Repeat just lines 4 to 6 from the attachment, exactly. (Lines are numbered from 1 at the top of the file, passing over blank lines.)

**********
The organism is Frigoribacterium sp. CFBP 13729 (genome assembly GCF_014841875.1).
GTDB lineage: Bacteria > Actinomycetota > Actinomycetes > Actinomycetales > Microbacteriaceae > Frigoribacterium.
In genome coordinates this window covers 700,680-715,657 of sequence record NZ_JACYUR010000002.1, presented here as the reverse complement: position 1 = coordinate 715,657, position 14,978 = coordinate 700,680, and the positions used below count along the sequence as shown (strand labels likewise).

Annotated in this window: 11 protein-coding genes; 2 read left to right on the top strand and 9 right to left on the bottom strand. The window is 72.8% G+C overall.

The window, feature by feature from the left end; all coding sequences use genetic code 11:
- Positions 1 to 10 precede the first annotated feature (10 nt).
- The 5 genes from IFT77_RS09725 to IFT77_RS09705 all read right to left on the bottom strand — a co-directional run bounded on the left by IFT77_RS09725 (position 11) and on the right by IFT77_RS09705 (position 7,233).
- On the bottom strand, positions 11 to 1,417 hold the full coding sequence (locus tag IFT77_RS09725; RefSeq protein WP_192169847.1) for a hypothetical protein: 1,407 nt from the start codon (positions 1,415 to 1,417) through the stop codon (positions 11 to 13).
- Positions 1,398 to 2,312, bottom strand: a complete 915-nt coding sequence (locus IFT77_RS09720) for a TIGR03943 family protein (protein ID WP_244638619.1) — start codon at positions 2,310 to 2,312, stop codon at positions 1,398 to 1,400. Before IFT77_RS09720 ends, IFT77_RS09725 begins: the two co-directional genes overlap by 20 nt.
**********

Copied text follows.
Annotated in this window: 11 protein-coding genes; 2 read left to right on the top strand and 9 right to left on the bottom strand. The window is 72.8% G+C overall.

The window, feature by feature from the left end; all coding sequences use genetic code 11:
- Positions 1 to 10 precede the first annotated feature (10 nt).